Pangs of nostalgia …as Bert looks back - During the war Plymouth had more than its fair share of destruction as the enemy focussed its attention on a strategic naval position and dockyard facility. It would be targeted on many occasions, particularly so in 1941 and 1944. The havoc caused, the toll on lives and human misery, the loss of infrastructure and the breakdown in communications were all too many and to add fuel to the fire, the two main bus operators who had reached a joint running agreement in 1942, were faced with a barrage of complaints from the travelling public on the matter of fares and lack of duplicate buses to convey stranded people to and from work. A glimmer of hope in the closer relationship between the Corporation and Western National had strengthened the possibility of a proper bus station for Plymothians but, with the devastation of central Plymouth in the early years of the war, put any such ideas on hold. It would be 1958 before Bretonside bus station opened. To understand the serious conditions that Plymouth experienced on the nights of 20th and 21st March 1941, they are recorded as being one of the most heaviest raids on any English city. The dockyard may have been the intended target but the city centre took the full brunt of high explosives and incendiaries which left the heart of the city blazing for fourteen days. At the height of the attack the night sky was so brilliantly lit that rescuers summoned from Exeter could see the inferno as they crossed the Haldon Hills some 40 miles away! Acres of the city had been flattened or rendered fit only for demolition and the roads were strewn with rubble, twisted girders and fallen masonry. It was against this background that Plymouthians had to pick themselves up, count the death toll, thank God that they themselves were still alive and quickly get on with sorting out the mess. The disruption to bus services not only affected those within the city but also ones coming in from outlying country districts. B V Smith, General Manager of Western National pleaded with the Regional Transport Commissioner to allow them more freedom to vary the timetables and terminus points to accommodate the situation they were now having to operate under. For example, as soon as St Andrews Cross in the city centre had become impossible to reach in safety, the Chief Constable authorised an emergency bus terminus at Moor View Terrace at the City end of Mutley Plain. On the whole this worked  well and continued in use until 2nd April 1941 and during this period the Corporation buses used other terminal points slightly closer to the centre but required the use of some very narrow streets. Immediately after the destruction of the City centre, such places as Bedford Street, Westwell Street, Basket Street, Old Town Street and Whimple Street were largely impassable. If you want to read the full story, and see all the pictures, then become a member and  receive the quarterly newsletter.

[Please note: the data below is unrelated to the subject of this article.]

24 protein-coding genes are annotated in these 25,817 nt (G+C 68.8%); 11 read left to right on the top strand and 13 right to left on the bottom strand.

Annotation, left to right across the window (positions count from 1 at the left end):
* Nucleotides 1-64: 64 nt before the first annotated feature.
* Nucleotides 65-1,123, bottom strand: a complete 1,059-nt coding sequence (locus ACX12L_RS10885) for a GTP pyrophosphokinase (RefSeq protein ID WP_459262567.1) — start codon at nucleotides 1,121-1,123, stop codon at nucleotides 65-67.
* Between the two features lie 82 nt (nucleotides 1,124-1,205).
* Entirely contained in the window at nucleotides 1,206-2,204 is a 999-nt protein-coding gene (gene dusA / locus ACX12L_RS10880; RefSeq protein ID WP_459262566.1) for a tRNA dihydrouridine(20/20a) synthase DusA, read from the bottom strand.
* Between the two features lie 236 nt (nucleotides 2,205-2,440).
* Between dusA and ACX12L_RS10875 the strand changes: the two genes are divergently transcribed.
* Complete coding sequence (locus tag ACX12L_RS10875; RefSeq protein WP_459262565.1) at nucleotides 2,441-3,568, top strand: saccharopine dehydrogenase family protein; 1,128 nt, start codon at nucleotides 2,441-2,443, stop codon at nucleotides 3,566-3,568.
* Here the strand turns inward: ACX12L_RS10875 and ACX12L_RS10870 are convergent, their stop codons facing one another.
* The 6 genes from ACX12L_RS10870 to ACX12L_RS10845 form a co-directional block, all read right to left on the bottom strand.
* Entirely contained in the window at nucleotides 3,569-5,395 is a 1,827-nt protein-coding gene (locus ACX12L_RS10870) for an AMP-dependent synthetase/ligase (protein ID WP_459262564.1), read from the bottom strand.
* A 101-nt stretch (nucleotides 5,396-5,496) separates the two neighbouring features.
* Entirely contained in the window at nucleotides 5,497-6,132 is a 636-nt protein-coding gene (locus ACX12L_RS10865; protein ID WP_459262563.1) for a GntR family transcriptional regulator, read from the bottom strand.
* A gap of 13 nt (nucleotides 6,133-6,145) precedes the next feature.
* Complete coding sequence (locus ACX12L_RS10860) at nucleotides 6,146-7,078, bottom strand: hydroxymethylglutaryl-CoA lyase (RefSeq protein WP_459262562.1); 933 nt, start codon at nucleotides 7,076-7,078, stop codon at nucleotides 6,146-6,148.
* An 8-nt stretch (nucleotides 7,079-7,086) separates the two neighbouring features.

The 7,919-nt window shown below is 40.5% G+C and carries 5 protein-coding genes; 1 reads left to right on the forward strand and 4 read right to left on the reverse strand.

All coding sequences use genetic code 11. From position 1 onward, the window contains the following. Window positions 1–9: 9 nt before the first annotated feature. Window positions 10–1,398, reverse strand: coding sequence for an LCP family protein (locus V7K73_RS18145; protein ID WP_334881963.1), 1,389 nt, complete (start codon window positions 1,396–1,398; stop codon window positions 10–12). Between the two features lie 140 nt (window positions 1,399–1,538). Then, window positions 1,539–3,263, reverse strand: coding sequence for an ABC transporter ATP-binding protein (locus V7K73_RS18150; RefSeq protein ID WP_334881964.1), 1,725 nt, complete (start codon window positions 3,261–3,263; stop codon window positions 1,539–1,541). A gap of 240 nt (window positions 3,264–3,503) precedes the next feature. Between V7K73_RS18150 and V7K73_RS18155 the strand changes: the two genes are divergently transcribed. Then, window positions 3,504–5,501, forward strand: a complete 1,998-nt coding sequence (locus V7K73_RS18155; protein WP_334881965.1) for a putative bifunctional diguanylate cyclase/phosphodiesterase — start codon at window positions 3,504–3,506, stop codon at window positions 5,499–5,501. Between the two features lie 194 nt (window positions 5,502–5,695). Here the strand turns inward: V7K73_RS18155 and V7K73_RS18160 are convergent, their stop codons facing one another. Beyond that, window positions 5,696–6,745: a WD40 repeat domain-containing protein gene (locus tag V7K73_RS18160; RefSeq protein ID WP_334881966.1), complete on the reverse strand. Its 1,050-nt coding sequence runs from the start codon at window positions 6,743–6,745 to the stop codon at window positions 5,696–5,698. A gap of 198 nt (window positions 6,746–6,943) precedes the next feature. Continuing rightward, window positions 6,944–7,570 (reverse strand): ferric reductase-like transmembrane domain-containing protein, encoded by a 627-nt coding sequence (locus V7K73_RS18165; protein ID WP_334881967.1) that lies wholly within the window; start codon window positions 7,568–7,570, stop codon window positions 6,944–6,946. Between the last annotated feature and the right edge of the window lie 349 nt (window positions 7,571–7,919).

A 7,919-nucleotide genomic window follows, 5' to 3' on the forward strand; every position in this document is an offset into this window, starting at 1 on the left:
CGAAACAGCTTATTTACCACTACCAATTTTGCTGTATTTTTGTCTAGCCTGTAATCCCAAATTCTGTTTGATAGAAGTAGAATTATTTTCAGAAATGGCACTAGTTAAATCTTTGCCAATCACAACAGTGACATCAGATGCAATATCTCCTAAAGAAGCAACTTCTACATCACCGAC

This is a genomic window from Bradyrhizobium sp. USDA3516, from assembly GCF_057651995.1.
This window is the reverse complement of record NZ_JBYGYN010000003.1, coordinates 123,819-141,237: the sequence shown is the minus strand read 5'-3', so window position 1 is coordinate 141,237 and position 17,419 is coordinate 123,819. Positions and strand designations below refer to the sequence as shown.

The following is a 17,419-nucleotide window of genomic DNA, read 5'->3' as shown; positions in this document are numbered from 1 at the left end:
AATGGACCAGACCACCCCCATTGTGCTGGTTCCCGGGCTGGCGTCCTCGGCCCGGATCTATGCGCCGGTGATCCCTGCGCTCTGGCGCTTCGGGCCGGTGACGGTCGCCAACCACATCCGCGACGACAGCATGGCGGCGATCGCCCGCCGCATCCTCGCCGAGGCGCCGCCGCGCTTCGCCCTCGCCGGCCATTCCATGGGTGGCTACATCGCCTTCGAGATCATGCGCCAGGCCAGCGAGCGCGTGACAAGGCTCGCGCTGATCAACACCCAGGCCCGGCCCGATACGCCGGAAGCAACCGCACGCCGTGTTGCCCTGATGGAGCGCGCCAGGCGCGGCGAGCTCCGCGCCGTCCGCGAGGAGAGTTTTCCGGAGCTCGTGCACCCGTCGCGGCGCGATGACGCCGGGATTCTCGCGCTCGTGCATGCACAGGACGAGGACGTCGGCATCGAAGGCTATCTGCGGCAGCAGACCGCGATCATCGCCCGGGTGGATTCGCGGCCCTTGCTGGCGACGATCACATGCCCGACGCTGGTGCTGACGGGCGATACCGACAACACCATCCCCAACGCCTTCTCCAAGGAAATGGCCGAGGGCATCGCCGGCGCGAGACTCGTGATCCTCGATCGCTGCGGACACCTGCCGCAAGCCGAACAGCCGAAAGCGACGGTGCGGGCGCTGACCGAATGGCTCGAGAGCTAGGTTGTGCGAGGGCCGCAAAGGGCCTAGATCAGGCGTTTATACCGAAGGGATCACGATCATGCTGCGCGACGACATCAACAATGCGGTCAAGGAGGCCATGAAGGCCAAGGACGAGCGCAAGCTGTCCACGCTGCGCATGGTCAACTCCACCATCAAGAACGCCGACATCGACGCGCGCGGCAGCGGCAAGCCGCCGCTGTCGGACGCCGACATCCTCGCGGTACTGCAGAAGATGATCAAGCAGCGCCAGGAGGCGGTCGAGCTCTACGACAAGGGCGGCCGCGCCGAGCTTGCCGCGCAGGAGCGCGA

Archive update

Just the Ticket - 17

Points of View

Wheels of the West - Book review

Future Events








HHT 90X - a leyland Octopus bulker used on contract hire to Mole Valley Feeds. Pictured in Gregory's yard, North Tawton in March 1984.